Every dev at some point has made decisions how his backend API should look like. If you’re coming from the web, then mostly for ajax calls. But what if that API should also address calls from other sources and clients.
To fill that gap i was watching an informative talk by Les Hazlewood about beautiful RESTful. I’ll cut this in several sections. This is merely an overview, the full coverage you can get from the youtube talk or the slides.
- Nouns, not verbs (No: getUser, Yes: /users/a1b2c3)
- Parameters not in URL (hassle if changes arise api.com/do/param1/param2/param3)
It should be divided into two fragments:
- Collection (api.com/users)
- Instance (api.com/users/a1b2c3)
It’s a good thing to use different methods for calling the api. They don’t represent 1:1 the CRUD model. PUT and GET can be used for create and update.
- GET: read
- PUT: create, update
- POST: create, update (partial update, due to quota)
- DELETE: delete
- head: headers, no body
Update / Create
Keyword here is idempotent. This means that it produces the same result if it’s been sent once or multiple times. To avoid having different states, the update should contain the full object in its entirety.
Partial updates can be done (using POST) if you’re concerned about your data quota.
You should give responses back for the PUT/POST:
- 201 OK (or 201 created for a create)
- location, where instance can be found (url: http://api.com/users/g4h5i6)
they tell the the server what format the client understands and prefers and how the client has to parse and process it.
- Request: accept header
- Response: content-type header
you can have your own media-type (application/json+foo), that has a defined specification or add additional parameters (application/json+foo;application) — see API Versioning for another possible use case.
In case you make drastic changes, you still want to support the old API, to prevent problems with old implementations. There are possibilities to do so:
- URL: api.com/v1
- media-type: application/json+foo;application,v=1
You want to retreive a resource, which contains other resources. Best practice is to provide an atomic resources. So you shouldn’t provide an endpoint as such asapi.com/UserWithAddress, rather have seperate endpoints for each. In a JSON it would look as follows:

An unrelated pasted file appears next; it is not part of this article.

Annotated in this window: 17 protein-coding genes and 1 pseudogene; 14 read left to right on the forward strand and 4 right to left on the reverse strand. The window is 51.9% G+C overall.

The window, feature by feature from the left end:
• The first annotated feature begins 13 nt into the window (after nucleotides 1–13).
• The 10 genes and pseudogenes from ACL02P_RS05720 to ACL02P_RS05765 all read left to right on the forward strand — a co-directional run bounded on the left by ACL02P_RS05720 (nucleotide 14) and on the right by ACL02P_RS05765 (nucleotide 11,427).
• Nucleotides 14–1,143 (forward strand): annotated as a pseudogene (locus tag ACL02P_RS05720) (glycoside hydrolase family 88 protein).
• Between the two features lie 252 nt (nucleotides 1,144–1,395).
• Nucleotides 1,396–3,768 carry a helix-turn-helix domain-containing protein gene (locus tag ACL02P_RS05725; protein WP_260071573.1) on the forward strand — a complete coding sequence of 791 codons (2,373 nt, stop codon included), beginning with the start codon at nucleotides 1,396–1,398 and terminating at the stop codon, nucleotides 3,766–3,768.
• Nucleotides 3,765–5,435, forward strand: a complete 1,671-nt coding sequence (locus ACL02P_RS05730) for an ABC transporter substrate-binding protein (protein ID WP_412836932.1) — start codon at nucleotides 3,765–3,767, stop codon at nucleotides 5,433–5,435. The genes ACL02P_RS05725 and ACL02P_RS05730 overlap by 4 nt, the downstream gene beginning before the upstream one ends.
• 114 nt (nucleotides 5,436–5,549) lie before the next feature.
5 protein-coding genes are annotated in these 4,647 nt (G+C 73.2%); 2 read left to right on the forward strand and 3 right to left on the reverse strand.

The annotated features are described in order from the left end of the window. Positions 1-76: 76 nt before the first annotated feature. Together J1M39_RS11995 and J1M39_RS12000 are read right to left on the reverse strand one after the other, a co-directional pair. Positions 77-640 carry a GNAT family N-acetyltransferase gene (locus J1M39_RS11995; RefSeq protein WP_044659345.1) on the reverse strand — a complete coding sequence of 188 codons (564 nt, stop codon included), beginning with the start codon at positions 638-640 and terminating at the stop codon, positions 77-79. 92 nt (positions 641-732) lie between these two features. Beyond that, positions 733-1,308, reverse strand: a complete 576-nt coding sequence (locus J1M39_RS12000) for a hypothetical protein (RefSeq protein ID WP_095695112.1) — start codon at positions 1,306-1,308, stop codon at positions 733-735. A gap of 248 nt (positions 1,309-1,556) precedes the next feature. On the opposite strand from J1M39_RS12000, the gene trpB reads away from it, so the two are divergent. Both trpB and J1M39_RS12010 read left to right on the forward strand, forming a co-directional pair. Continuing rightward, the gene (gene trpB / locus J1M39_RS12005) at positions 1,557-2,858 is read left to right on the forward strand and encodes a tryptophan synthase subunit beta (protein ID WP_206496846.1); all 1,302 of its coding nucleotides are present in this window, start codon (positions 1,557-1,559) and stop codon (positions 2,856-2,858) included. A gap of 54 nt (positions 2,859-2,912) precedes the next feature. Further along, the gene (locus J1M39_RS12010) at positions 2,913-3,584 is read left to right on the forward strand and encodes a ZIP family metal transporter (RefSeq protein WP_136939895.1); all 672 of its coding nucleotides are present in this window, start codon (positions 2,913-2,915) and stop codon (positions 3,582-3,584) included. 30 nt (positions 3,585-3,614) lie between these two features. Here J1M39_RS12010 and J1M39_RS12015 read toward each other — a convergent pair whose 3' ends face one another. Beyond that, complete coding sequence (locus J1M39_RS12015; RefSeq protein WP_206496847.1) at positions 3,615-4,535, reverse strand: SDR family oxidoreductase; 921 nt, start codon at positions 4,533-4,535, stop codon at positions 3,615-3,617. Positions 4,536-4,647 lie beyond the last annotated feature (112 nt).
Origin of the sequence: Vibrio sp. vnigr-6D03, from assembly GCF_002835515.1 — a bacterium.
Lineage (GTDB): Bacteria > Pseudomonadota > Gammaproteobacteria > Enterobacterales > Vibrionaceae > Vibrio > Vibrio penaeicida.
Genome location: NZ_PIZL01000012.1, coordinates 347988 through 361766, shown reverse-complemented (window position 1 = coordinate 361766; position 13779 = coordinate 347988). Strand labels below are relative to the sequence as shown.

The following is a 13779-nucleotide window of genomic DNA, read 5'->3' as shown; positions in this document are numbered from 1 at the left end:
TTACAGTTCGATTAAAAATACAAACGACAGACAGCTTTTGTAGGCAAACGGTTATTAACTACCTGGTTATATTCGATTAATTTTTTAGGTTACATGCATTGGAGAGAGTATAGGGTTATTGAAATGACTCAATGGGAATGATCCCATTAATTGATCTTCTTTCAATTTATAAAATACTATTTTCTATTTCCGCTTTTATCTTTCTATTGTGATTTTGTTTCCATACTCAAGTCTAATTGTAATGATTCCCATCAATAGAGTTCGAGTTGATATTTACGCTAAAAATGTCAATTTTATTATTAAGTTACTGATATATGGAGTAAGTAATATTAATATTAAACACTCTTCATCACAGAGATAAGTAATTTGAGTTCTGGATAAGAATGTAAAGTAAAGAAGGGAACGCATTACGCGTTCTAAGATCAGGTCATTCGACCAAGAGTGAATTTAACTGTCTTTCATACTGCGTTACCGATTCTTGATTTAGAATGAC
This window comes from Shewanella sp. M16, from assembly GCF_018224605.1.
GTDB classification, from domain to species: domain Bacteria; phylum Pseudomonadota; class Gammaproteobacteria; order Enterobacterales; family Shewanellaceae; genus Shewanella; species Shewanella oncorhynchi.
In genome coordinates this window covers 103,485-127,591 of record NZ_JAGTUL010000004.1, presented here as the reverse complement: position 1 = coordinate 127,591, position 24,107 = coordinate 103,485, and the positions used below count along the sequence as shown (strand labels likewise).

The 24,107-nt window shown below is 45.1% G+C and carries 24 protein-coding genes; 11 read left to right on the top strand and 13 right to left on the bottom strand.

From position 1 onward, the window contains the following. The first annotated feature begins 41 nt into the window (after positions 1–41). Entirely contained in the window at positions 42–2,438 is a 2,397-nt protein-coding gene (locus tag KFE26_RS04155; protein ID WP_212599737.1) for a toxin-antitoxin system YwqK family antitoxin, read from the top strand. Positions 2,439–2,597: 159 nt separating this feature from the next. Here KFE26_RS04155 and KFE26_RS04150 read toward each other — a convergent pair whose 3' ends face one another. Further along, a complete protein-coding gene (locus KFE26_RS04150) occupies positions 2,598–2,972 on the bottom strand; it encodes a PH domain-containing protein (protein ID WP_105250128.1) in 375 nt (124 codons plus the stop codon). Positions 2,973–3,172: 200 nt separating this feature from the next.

The result doesn’t contain the all address properties, but the href one, which tells the requester exactly where the resource is located.
In case you’d like to make only one request for the user and its address properties, you can provide an additional parameter:
You can also request more than one reference expansion separated by a comma. In case the property doesn’t exist, a good practice is to return a 409 Conflict.
Usually you get all properties of a resource upon a request. You could list the wanted properties in a request like this to save bandwith:
On Collection calls you may come across a lot of items that shouldn’t be requested all in one call. A possible pagination request could look like this:
The returning JSON could look like the following:
Sometimes errors should tell the API caller more than only a return code, then this is a good way to do so.
- as descriptive as possible
- as much information as possible
- if your API is targeted at other devs, provide additional dev info
message: ‘user named xyz already exists’,
developerMessage: ‘user named xyz already exists. if you have a stale local cache, please expire it now’,
- should be opaque
- should be globally unique
- avoid sequential numbers
- good candidates: uuids, url64
What the talk covers additionally
In the 1h 25min talk, Les Hazlewood covers other topics. Hop over, if you’d like to know more about these sections:
- Base URL
- Many to Many
- Return Values
- Method Overloading
- Caching & Etags
- Multi Tenancy